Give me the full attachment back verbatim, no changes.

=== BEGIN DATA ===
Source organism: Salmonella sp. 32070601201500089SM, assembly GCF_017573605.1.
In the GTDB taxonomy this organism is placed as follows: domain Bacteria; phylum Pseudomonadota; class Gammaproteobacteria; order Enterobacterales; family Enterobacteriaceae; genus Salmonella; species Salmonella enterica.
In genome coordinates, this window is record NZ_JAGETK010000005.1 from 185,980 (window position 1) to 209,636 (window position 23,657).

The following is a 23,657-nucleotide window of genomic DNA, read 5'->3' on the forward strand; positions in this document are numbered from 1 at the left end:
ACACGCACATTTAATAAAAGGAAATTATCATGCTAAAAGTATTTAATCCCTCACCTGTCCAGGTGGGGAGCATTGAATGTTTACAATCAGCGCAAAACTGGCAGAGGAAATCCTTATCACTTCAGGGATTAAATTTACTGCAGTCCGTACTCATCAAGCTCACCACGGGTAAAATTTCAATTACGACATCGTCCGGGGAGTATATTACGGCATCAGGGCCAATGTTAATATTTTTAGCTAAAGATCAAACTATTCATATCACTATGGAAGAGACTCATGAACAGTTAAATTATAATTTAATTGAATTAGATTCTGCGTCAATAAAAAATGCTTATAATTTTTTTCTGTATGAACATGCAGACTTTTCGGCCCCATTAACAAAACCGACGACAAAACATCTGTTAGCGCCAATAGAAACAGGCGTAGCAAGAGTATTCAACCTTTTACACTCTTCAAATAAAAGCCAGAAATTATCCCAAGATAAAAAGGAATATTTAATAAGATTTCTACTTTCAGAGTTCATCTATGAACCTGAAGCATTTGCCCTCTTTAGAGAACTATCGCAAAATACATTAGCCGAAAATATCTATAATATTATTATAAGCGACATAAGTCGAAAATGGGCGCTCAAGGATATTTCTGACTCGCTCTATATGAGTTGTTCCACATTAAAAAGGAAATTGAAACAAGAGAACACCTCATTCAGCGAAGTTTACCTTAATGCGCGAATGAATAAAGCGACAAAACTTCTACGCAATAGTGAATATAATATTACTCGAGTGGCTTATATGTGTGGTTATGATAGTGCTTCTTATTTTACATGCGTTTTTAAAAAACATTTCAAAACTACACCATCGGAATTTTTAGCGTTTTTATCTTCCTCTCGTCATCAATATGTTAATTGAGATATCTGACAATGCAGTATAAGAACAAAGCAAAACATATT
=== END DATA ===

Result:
Source organism: Salmonella sp. 32070601201500089SM, assembly GCF_017573605.1.
In the GTDB taxonomy this organism is placed as follows: domain Bacteria; phylum Pseudomonadota; class Gammaproteobacteria; order Enterobacterales; family Enterobacteriaceae; genus Salmonella; species Salmonella enterica.
In genome coordinates, this window is record NZ_JAGETK010000005.1 from 185,980 (window position 1) to 209,636 (window position 23,657).

The following is a 23,657-nucleotide window of genomic DNA, read 5'->3' on the forward strand; positions in this document are numbered from 1 at the left end:
ACACGCACATTTAATAAAAGGAAATTATCATGCTAAAAGTATTTAATCCCTCACCTGTCCAGGTGGGGAGCATTGAATGTTTACAATCAGCGCAAAACTGGCAGAGGAAATCCTTATCACTTCAGGGATTAAATTTACTGCAGTCCGTACTCATCAAGCTCACCACGGGTAAAATTTCAATTACGACATCGTCCGGGGAGTATATTACGGCATCAGGGCCAATGTTAATATTTTTAGCTAAAGATCAAACTATTCATATCACTATGGAAGAGACTCATGAACAGTTAAATTATAATTTAATTGAATTAGATTCTGCGTCAATAAAAAATGCTTATAATTTTTTTCTGTATGAACATGCAGACTTTTCGGCCCCATTAACAAAACCGACGACAAAACATCTGTTAGCGCCAATAGAAACAGGCGTAGCAAGAGTATTCAACCTTTTACACTCTTCAAATAAAAGCCAGAAATTATCCCAAGATAAAAAGGAATATTTAATAAGATTTCTACTTTCAGAGTTCATCTATGAACCTGAAGCATTTGCCCTCTTTAGAGAACTATCGCAAAATACATTAGCCGAAAATATCTATAATATTATTATAAGCGACATAAGTCGAAAATGGGCGCTCAAGGATATTTCTGACTCGCTCTATATGAGTTGTTCCACATTAAAAAGGAAATTGAAACAAGAGAACACCTCATTCAGCGAAGTTTACCTTAATGCGCGAATGAATAAAGCGACAAAACTTCTACGCAATAGTGAATATAATATTACTCGAGTGGCTTATATGTGTGGTTATGATAGTGCTTCTTATTTTACATGCGTTTTTAAAAAACATTTCAAAACTACACCATCGGAATTTTTAGCGTTTTTATCTTCCTCTCGTCATCAATATGTTAATTGAGATATCTGACAATGCAGTATAAGAACAAAGCAAAACATATT